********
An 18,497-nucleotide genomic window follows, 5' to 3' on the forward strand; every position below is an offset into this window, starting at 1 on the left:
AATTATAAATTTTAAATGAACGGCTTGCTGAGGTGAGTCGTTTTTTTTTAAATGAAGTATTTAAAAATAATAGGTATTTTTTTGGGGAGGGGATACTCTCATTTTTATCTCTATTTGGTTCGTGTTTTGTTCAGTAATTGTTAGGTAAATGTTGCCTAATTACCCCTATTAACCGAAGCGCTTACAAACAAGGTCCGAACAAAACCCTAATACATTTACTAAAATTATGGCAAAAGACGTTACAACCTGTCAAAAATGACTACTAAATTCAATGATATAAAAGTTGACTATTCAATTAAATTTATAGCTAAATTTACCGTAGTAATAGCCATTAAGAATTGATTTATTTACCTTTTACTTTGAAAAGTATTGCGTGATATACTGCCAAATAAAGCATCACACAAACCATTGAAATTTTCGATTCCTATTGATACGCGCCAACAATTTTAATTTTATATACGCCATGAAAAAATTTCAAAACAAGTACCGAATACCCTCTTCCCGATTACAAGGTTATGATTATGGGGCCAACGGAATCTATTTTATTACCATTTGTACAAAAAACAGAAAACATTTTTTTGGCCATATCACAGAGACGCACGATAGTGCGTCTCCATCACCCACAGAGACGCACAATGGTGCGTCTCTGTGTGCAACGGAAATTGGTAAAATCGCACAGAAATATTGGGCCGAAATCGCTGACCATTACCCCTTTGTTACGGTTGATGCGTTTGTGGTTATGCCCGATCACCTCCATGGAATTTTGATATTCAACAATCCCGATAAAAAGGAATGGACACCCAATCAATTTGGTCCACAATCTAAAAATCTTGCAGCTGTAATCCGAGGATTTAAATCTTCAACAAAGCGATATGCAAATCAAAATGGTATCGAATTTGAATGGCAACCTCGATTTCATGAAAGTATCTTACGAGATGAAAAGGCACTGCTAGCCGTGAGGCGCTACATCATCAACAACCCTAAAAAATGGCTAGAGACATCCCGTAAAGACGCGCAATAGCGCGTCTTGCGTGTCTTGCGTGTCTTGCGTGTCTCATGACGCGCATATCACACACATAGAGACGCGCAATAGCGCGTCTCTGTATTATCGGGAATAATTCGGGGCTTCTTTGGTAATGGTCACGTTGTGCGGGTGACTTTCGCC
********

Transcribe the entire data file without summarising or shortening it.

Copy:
An 18,497-nucleotide genomic window follows, 5' to 3' on the forward strand; every position below is an offset into this window, starting at 1 on the left:
AATTATAAATTTTAAATGAACGGCTTGCTGAGGTGAGTCGTTTTTTTTTAAATGAAGTATTTAAAAATAATAGGTATTTTTTTGGGGAGGGGATACTCTCATTTTTATCTCTATTTGGTTCGTGTTTTGTTCAGTAATTGTTAGGTAAATGTTGCCTAATTACCCCTATTAACCGAAGCGCTTACAAACAAGGTCCGAACAAAACCCTAATACATTTACTAAAATTATGGCAAAAGACGTTACAACCTGTCAAAAATGACTACTAAATTCAATGATATAAAAGTTGACTATTCAATTAAATTTATAGCTAAATTTACCGTAGTAATAGCCATTAAGAATTGATTTATTTACCTTTTACTTTGAAAAGTATTGCGTGATATACTGCCAAATAAAGCATCACACAAACCATTGAAATTTTCGATTCCTATTGATACGCGCCAACAATTTTAATTTTATATACGCCATGAAAAAATTTCAAAACAAGTACCGAATACCCTCTTCCCGATTACAAGGTTATGATTATGGGGCCAACGGAATCTATTTTATTACCATTTGTACAAAAAACAGAAAACATTTTTTTGGCCATATCACAGAGACGCACGATAGTGCGTCTCCATCACCCACAGAGACGCACAATGGTGCGTCTCTGTGTGCAACGGAAATTGGTAAAATCGCACAGAAATATTGGGCCGAAATCGCTGACCATTACCCCTTTGTTACGGTTGATGCGTTTGTGGTTATGCCCGATCACCTCCATGGAATTTTGATATTCAACAATCCCGATAAAAAGGAATGGACACCCAATCAATTTGGTCCACAATCTAAAAATCTTGCAGCTGTAATCCGAGGATTTAAATCTTCAACAAAGCGATATGCAAATCAAAATGGTATCGAATTTGAATGGCAACCTCGATTTCATGAAAGTATCTTACGAGATGAAAAGGCACTGCTAGCCGTGAGGCGCTACATCATCAACAACCCTAAAAAATGGCTAGAGACATCCCGTAAAGACGCGCAATAGCGCGTCTTGCGTGTCTTGCGTGTCTTGCGTGTCTCATGACGCGCATATCACACACATAGAGACGCGCAATAGCGCGTCTCTGTATTATCGGGAATAATTCGGGGCTTCTTTGGTAATGGTCACGTTGTGCGGGTGACTTTCGCC